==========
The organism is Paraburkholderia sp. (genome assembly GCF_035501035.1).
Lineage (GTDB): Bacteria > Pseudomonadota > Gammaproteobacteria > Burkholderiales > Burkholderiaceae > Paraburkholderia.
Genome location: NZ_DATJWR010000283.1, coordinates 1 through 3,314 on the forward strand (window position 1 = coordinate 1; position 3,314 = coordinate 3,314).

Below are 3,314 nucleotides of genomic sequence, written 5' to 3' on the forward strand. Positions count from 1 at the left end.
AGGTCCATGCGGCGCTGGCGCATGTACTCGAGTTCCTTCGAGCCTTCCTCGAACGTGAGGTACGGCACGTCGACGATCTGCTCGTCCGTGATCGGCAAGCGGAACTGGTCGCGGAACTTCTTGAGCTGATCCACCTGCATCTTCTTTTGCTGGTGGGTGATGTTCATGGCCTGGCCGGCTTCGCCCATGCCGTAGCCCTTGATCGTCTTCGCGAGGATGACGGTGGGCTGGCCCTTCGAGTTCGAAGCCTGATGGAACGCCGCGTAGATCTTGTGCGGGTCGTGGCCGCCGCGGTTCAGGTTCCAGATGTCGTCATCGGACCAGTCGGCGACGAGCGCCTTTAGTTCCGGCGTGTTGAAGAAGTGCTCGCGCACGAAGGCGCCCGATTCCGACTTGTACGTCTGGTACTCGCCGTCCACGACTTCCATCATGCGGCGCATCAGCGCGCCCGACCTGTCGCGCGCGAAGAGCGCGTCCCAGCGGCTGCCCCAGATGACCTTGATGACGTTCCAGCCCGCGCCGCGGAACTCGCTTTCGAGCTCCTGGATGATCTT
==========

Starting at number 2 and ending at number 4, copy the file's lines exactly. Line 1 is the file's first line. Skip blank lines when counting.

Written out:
Lineage (GTDB): Bacteria > Pseudomonadota > Gammaproteobacteria > Burkholderiales > Burkholderiaceae > Paraburkholderia.
Genome location: NZ_DATJWR010000283.1, coordinates 1 through 3,314 on the forward strand (window position 1 = coordinate 1; position 3,314 = coordinate 3,314).

Below are 3,314 nucleotides of genomic sequence, written 5' to 3' on the forward strand. Positions count from 1 at the left end.